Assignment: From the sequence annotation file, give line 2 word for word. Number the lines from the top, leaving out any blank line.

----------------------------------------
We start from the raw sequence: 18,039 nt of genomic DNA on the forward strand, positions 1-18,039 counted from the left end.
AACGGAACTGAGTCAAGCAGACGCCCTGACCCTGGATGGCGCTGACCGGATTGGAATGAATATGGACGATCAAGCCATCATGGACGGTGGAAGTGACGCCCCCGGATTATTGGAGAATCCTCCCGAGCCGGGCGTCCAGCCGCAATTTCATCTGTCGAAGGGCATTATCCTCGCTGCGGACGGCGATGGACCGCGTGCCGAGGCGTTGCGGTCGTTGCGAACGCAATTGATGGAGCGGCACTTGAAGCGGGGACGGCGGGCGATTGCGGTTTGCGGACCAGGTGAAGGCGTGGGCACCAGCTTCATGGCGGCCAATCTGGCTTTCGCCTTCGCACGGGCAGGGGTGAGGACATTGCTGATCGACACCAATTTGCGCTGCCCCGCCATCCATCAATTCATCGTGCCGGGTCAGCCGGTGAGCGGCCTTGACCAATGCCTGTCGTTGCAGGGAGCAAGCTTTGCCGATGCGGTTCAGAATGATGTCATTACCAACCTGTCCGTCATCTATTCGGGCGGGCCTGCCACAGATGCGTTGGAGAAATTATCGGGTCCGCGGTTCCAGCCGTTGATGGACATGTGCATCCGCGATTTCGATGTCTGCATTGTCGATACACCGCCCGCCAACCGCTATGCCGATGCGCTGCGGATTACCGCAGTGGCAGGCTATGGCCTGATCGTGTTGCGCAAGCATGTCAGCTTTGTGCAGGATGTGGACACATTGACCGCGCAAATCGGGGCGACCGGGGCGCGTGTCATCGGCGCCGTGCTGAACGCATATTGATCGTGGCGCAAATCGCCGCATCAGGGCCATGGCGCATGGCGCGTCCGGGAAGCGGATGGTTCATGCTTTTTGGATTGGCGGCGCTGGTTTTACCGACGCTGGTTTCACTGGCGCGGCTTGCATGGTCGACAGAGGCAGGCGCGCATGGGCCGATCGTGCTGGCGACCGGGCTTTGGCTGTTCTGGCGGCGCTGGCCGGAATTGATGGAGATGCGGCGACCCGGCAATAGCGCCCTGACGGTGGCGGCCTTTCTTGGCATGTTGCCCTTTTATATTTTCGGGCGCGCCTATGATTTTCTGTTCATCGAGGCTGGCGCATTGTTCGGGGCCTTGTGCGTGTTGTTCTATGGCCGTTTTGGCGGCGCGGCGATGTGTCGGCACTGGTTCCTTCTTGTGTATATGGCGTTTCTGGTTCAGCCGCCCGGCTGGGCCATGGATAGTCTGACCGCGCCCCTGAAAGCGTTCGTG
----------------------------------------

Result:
AACGGAACTGAGTCAAGCAGACGCCCTGACCCTGGATGGCGCTGACCGGATTGGAATGAATATGGACGATCAAGCCATCATGGACGGTGGAAGTGACGCCCCCGGATTATTGGAGAATCCTCCCGAGCCGGGCGTCCAGCCGCAATTTCATCTGTCGAAGGGCATTATCCTCGCTGCGGACGGCGATGGACCGCGTGCCGAGGCGTTGCGGTCGTTGCGAACGCAATTGATGGAGCGGCACTTGAAGCGGGGACGGCGGGCGATTGCGGTTTGCGGACCAGGTGAAGGCGTGGGCACCAGCTTCATGGCGGCCAATCTGGCTTTCGCCTTCGCACGGGCAGGGGTGAGGACATTGCTGATCGACACCAATTTGCGCTGCCCCGCCATCCATCAATTCATCGTGCCGGGTCAGCCGGTGAGCGGCCTTGACCAATGCCTGTCGTTGCAGGGAGCAAGCTTTGCCGATGCGGTTCAGAATGATGTCATTACCAACCTGTCCGTCATCTATTCGGGCGGGCCTGCCACAGATGCGTTGGAGAAATTATCGGGTCCGCGGTTCCAGCCGTTGATGGACATGTGCATCCGCGATTTCGATGTCTGCATTGTCGATACACCGCCCGCCAACCGCTATGCCGATGCGCTGCGGATTACCGCAGTGGCAGGCTATGGCCTGATCGTGTTGCGCAAGCATGTCAGCTTTGTGCAGGATGTGGACACATTGACCGCGCAAATCGGGGCGACCGGGGCGCGTGTCATCGGCGCCGTGCTGAACGCATATTGATCGTGGCGCAAATCGCCGCATCAGGGCCATGGCGCATGGCGCGTCCGGGAAGCGGATGGTTCATGCTTTTTGGATTGGCGGCGCTGGTTTTACCGACGCTGGTTTCACTGGCGCGGCTTGCATGGTCGACAGAGGCAGGCGCGCATGGGCCGATCGTGCTGGCGACCGGGCTTTGGCTGTTCTGGCGGCGCTGGCCGGAATTGATGGAGATGCGGCGACCCGGCAATAGCGCCCTGACGGTGGCGGCCTTTCTTGGCATGTTGCCCTTTTATATTTTCGGGCGCGCCTATGATTTTCTGTTCATCGAGGCTGGCGCATTGTTCGGGGCCTTGTGCGTGTTGTTCTATGGCCGTTTTGGCGGCGCGGCGATGTGTCGGCACTGGTTCCTTCTTGTGTATATGGCGTTTCTGGTTCAGCCGCCCGGCTGGGCCATGGATAGTCTGACCGCGCCCCTGAAAGCGTTCGTG